IMG_1749We are a novelty in Andahuaylas. As we walk the streets, there are whispers, and non-whispers, of “Gringos!” or “Miren a los gringuitos!” (Look at the little gringos!) Some say it as a sort of greeting: “Gringo!” We did catch sight of one fair-skinned person one evening, and we saw two more on the road to Sondor, but there are clearly not many here. One day in the market as Leticia was buying vegetables, the woman at the nieghboring stand said to Zeke “Iman sutiyki?” We’ve taken some Quechua classes, and so Zeke knew this means “What is your name?”, and he answered accordingly. The woman was so surprised that she burst out laughing, got the attention of the woman at the stand next to her, and repeated the question, and Zeke obligingly answered. They were both still laughing as we got out of earshot.


Andahuaylas, as seen from the courtyard of the Hostal Cruz del Sur

Our seven-year-old copy of Lonely Planet refers to the “long, rough road to Ayacucho” and says this region is for hard-core travelers only. This is less true now than it was in 2010, as the main roads have been paved, and many of the connections take about half the time they used to. Our trip to Andahuaylas took only three hours, but those were three long hours, as our the driver of the van we were in was prone to trying to pass big trucks on blind corners, tailgate small vehicles in attempts to get them to pull over, and generally scare the bejeebers out of us on these twisty roads with hundreds of feet of drop off to the side. Leticia took to asking him (OK, sometimes yelling at him) to slow down, take it easy, and it seemed other passengers were in agreement – one dodgy bit of gamesmanship had the whole van yelling at him. So we arrived, found a hostal, and found our first meal.

We stayed for six days, exhausting most of the eating options in town. The two best things about our time in Andahuaylas were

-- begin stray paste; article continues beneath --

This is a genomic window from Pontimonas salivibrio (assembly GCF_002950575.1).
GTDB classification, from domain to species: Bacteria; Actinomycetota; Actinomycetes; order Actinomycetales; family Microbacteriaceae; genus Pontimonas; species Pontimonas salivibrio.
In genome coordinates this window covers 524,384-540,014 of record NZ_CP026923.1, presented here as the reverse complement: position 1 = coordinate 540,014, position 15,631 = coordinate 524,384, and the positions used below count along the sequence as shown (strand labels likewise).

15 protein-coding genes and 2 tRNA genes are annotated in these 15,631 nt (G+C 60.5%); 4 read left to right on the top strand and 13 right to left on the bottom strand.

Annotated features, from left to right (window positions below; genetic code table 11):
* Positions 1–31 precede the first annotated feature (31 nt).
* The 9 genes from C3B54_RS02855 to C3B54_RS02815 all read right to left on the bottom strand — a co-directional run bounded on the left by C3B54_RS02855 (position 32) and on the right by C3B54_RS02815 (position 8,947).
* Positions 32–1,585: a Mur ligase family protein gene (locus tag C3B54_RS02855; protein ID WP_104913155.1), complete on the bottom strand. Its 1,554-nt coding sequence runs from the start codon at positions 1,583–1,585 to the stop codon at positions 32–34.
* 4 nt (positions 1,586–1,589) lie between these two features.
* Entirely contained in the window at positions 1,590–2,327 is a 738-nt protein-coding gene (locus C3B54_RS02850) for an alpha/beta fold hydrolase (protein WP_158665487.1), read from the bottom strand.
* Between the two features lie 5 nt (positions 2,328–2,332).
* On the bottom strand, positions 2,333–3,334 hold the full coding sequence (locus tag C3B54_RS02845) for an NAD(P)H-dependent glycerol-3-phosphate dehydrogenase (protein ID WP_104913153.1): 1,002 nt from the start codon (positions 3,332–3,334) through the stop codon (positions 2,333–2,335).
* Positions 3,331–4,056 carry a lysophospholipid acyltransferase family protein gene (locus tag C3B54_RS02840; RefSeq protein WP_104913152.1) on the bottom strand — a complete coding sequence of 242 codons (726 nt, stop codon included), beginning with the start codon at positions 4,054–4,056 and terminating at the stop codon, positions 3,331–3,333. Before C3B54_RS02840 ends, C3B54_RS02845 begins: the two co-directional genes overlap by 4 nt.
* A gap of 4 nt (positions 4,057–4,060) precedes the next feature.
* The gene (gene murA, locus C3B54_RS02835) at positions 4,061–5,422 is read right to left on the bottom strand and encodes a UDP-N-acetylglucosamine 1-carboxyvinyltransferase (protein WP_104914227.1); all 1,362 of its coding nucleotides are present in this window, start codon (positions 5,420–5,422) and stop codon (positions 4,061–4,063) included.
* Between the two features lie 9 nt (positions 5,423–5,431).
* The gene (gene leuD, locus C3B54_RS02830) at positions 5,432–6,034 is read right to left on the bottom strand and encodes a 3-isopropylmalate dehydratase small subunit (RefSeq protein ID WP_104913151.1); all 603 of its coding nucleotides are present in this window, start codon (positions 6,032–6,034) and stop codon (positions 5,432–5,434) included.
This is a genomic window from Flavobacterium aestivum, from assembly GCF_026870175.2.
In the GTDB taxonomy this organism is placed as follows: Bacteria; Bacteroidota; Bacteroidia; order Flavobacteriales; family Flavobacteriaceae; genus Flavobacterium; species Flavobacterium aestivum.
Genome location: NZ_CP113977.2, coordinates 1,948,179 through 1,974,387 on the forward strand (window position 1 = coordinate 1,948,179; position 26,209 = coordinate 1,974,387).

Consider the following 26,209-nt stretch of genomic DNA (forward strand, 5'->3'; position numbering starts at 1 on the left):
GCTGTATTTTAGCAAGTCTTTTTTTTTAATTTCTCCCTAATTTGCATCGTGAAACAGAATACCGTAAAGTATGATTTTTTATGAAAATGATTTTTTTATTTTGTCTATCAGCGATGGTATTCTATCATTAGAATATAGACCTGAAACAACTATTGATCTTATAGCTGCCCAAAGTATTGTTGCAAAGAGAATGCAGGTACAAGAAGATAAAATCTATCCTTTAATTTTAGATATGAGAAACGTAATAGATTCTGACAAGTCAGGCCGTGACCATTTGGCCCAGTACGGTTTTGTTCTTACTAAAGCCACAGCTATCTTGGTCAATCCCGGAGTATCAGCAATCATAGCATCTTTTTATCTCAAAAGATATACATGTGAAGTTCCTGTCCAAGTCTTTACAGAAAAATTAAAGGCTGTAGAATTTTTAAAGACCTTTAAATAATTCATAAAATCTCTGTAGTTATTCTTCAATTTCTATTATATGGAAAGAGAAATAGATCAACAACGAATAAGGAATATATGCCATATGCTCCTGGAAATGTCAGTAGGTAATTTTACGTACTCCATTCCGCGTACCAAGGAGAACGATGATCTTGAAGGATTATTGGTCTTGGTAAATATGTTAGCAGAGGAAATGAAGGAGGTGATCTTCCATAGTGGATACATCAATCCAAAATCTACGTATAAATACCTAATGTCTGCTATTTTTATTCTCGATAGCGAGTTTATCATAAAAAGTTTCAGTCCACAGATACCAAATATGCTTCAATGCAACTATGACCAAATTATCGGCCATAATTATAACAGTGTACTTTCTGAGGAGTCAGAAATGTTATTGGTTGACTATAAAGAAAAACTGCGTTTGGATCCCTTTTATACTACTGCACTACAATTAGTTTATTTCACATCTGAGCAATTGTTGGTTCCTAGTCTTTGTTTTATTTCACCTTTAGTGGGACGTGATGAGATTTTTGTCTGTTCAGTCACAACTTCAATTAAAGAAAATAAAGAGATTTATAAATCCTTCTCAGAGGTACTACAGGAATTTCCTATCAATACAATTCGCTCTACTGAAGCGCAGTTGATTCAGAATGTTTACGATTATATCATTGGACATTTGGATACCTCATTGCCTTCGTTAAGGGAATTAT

a) the Hostal Cruz del Sur, a basic place (we paid 60 soles total, about $19, for two double rooms without bathrooms) with a nice courtyard, wonderfully friendly owners, a place to wash and hang laundry, and, importantly, a kitchen we could use, and

b) the trip we made out to Sondor, a complex of ruins left by the Chankas, a group that was defeated and subsumed (sort of) by the Incas in the 1400s. It was a lovely spot.

Being the only gringos around meant having conversations with lots of people. We came back from a walk to a farther part of the ruins to find Zeke, who had gotten ahead of us, in conversation (mostly in Spanish, but a little in Quechua) with a whole group of folks up for the day. It was Good Friday, and there was a holiday atmosphere. Peruvians, especially in the countryside, have been so friendly. We chatted with so many, some local, some tourists from Lima and other parts of Peru. On the way out, we came up upon a band, a group of dancers, a video cameraman, and Anna already pulled into the dancing. Zeke was shy, but the rest of us all danced, I with a young woman with a “Flor de Pacucha” sash on her dress. We have seen these programs on televisions at markets (where the DVDs are being sold) – there’s usually a band, the dancers, and incredible scenery in the background. It pleases me that soon we may also be seen in the background of one of these.


There was (almost) a line of people waiting to take pictures with the young gringos

After some good cheap (and vegetarian!) food bought from women sitting outside the ruins, we walked several miles back to Laguna Pacucha, a lovely lake with lots of folks enjoying a day off, and eventually caught a van back to Andahuaylas.


Laguna Pacucha

We had several other good walks around town. Most fun was the variety of animals met along the road, both in and out of town. Dogs (of course, but not aggressive), a few cats, lots of cows, pigs, sheep, and chickens, a few ducks and geese.

And onward to Ayacucho…

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